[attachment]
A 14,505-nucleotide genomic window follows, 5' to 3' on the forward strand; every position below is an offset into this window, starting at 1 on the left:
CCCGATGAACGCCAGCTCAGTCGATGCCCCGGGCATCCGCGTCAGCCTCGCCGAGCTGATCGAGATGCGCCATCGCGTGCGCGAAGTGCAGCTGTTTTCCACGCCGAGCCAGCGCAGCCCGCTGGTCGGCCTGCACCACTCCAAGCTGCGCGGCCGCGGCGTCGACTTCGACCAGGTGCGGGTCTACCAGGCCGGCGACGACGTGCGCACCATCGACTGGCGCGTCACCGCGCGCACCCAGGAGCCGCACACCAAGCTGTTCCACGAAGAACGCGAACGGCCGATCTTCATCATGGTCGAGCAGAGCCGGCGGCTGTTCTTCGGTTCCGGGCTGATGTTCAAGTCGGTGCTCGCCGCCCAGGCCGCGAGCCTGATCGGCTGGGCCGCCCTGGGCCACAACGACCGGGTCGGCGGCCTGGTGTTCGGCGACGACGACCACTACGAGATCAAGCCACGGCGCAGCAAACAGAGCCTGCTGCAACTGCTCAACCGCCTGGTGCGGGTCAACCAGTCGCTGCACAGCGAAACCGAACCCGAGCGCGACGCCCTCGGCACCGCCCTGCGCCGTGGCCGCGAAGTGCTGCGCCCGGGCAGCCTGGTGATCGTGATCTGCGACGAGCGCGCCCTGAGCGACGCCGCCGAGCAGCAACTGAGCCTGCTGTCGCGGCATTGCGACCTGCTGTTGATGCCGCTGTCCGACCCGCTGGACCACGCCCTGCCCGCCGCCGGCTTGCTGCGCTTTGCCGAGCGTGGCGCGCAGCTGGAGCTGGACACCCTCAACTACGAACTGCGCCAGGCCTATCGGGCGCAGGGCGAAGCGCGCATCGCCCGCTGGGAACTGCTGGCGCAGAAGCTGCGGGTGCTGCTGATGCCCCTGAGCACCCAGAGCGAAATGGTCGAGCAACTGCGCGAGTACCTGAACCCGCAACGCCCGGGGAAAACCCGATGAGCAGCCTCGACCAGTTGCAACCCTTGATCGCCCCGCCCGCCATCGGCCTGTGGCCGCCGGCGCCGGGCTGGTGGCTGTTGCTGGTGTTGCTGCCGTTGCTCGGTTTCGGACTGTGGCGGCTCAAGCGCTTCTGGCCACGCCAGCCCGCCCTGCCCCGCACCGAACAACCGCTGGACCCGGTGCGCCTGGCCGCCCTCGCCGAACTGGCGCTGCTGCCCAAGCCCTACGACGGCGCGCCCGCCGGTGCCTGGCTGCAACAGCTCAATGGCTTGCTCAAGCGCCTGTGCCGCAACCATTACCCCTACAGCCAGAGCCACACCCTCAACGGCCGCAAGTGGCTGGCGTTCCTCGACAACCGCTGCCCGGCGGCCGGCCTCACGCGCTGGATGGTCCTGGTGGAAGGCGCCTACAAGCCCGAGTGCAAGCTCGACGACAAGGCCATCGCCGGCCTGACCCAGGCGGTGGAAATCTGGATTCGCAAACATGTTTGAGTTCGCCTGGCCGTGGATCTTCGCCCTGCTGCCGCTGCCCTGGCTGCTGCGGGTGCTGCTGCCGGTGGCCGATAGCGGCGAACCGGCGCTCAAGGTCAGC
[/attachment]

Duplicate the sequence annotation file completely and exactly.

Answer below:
A 14,505-nucleotide genomic window follows, 5' to 3' on the forward strand; every position below is an offset into this window, starting at 1 on the left:
CCCGATGAACGCCAGCTCAGTCGATGCCCCGGGCATCCGCGTCAGCCTCGCCGAGCTGATCGAGATGCGCCATCGCGTGCGCGAAGTGCAGCTGTTTTCCACGCCGAGCCAGCGCAGCCCGCTGGTCGGCCTGCACCACTCCAAGCTGCGCGGCCGCGGCGTCGACTTCGACCAGGTGCGGGTCTACCAGGCCGGCGACGACGTGCGCACCATCGACTGGCGCGTCACCGCGCGCACCCAGGAGCCGCACACCAAGCTGTTCCACGAAGAACGCGAACGGCCGATCTTCATCATGGTCGAGCAGAGCCGGCGGCTGTTCTTCGGTTCCGGGCTGATGTTCAAGTCGGTGCTCGCCGCCCAGGCCGCGAGCCTGATCGGCTGGGCCGCCCTGGGCCACAACGACCGGGTCGGCGGCCTGGTGTTCGGCGACGACGACCACTACGAGATCAAGCCACGGCGCAGCAAACAGAGCCTGCTGCAACTGCTCAACCGCCTGGTGCGGGTCAACCAGTCGCTGCACAGCGAAACCGAACCCGAGCGCGACGCCCTCGGCACCGCCCTGCGCCGTGGCCGCGAAGTGCTGCGCCCGGGCAGCCTGGTGATCGTGATCTGCGACGAGCGCGCCCTGAGCGACGCCGCCGAGCAGCAACTGAGCCTGCTGTCGCGGCATTGCGACCTGCTGTTGATGCCGCTGTCCGACCCGCTGGACCACGCCCTGCCCGCCGCCGGCTTGCTGCGCTTTGCCGAGCGTGGCGCGCAGCTGGAGCTGGACACCCTCAACTACGAACTGCGCCAGGCCTATCGGGCGCAGGGCGAAGCGCGCATCGCCCGCTGGGAACTGCTGGCGCAGAAGCTGCGGGTGCTGCTGATGCCCCTGAGCACCCAGAGCGAAATGGTCGAGCAACTGCGCGAGTACCTGAACCCGCAACGCCCGGGGAAAACCCGATGAGCAGCCTCGACCAGTTGCAACCCTTGATCGCCCCGCCCGCCATCGGCCTGTGGCCGCCGGCGCCGGGCTGGTGGCTGTTGCTGGTGTTGCTGCCGTTGCTCGGTTTCGGACTGTGGCGGCTCAAGCGCTTCTGGCCACGCCAGCCCGCCCTGCCCCGCACCGAACAACCGCTGGACCCGGTGCGCCTGGCCGCCCTCGCCGAACTGGCGCTGCTGCCCAAGCCCTACGACGGCGCGCCCGCCGGTGCCTGGCTGCAACAGCTCAATGGCTTGCTCAAGCGCCTGTGCCGCAACCATTACCCCTACAGCCAGAGCCACACCCTCAACGGCCGCAAGTGGCTGGCGTTCCTCGACAACCGCTGCCCGGCGGCCGGCCTCACGCGCTGGATGGTCCTGGTGGAAGGCGCCTACAAGCCCGAGTGCAAGCTCGACGACAAGGCCATCGCCGGCCTGACCCAGGCGGTGGAAATCTGGATTCGCAAACATGTTTGAGTTCGCCTGGCCGTGGATCTTCGCCCTGCTGCCGCTGCCCTGGCTGCTGCGGGTGCTGCTGCCGGTGGCCGATAGCGGCGAACCGGCGCTCAAGGTCAGC